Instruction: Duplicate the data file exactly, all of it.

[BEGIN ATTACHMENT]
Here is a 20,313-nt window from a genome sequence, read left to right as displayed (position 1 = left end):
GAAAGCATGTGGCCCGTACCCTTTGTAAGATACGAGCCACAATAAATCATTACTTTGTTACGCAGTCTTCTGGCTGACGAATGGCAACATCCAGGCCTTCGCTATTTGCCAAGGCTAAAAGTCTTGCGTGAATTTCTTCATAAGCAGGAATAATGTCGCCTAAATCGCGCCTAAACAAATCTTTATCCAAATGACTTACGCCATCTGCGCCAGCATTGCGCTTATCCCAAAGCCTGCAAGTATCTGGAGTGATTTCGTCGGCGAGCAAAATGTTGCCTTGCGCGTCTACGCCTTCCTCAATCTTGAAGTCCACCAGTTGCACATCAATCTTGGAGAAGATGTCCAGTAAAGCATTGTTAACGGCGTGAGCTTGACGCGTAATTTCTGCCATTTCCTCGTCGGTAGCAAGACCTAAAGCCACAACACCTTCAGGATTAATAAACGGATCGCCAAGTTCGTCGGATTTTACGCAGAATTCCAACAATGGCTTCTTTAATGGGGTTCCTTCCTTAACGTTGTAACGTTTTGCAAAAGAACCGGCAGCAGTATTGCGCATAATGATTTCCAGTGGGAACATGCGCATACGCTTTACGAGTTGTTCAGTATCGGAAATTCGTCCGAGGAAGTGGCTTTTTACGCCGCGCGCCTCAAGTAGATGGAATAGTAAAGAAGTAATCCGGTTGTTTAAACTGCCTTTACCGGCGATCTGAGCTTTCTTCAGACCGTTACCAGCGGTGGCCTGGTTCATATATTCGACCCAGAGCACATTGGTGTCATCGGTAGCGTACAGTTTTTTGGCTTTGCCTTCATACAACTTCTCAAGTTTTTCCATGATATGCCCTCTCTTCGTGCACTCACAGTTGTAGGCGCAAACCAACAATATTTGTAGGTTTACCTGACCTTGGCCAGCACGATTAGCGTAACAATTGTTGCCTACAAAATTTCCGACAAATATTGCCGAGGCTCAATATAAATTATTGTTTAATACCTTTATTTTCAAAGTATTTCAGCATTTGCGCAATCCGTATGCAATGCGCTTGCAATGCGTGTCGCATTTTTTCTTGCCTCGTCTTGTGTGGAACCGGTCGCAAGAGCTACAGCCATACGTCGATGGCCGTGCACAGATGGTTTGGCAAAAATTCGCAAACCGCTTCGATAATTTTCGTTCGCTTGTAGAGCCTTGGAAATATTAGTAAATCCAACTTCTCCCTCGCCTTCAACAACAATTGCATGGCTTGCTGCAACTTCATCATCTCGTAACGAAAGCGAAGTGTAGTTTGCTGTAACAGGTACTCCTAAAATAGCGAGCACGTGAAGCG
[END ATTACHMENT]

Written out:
Here is a 20,313-nt window from a genome sequence, read left to right as displayed (position 1 = left end):
GAAAGCATGTGGCCCGTACCCTTTGTAAGATACGAGCCACAATAAATCATTACTTTGTTACGCAGTCTTCTGGCTGACGAATGGCAACATCCAGGCCTTCGCTATTTGCCAAGGCTAAAAGTCTTGCGTGAATTTCTTCATAAGCAGGAATAATGTCGCCTAAATCGCGCCTAAACAAATCTTTATCCAAATGACTTACGCCATCTGCGCCAGCATTGCGCTTATCCCAAAGCCTGCAAGTATCTGGAGTGATTTCGTCGGCGAGCAAAATGTTGCCTTGCGCGTCTACGCCTTCCTCAATCTTGAAGTCCACCAGTTGCACATCAATCTTGGAGAAGATGTCCAGTAAAGCATTGTTAACGGCGTGAGCTTGACGCGTAATTTCTGCCATTTCCTCGTCGGTAGCAAGACCTAAAGCCACAACACCTTCAGGATTAATAAACGGATCGCCAAGTTCGTCGGATTTTACGCAGAATTCCAACAATGGCTTCTTTAATGGGGTTCCTTCCTTAACGTTGTAACGTTTTGCAAAAGAACCGGCAGCAGTATTGCGCATAATGATTTCCAGTGGGAACATGCGCATACGCTTTACGAGTTGTTCAGTATCGGAAATTCGTCCGAGGAAGTGGCTTTTTACGCCGCGCGCCTCAAGTAGATGGAATAGTAAAGAAGTAATCCGGTTGTTTAAACTGCCTTTACCGGCGATCTGAGCTTTCTTCAGACCGTTACCAGCGGTGGCCTGGTTCATATATTCGACCCAGAGCACATTGGTGTCATCGGTAGCGTACAGTTTTTTGGCTTTGCCTTCATACAACTTCTCAAGTTTTTCCATGATATGCCCTCTCTTCGTGCACTCACAGTTGTAGGCGCAAACCAACAATATTTGTAGGTTTACCTGACCTTGGCCAGCACGATTAGCGTAACAATTGTTGCCTACAAAATTTCCGACAAATATTGCCGAGGCTCAATATAAATTATTGTTTAATACCTTTATTTTCAAAGTATTTCAGCATTTGCGCAATCCGTATGCAATGCGCTTGCAATGCGTGTCGCATTTTTTCTTGCCTCGTCTTGTGTGGAACCGGTCGCAAGAGCTACAGCCATACGTCGATGGCCGTGCACAGATGGTTTGGCAAAAATTCGCAAACCGCTTCGATAATTTTCGTTCGCTTGTAGAGCCTTGGAAATATTAGTAAATCCAACTTCTCCCTCGCCTTCAACAACAATTGCATGGCTTGCTGCAACTTCATCATCTCGTAACGAAAGCGAAGTGTAGTTTGCTGTAACAGGTACTCCTAAAATAGCGAGCACGTGAAGCG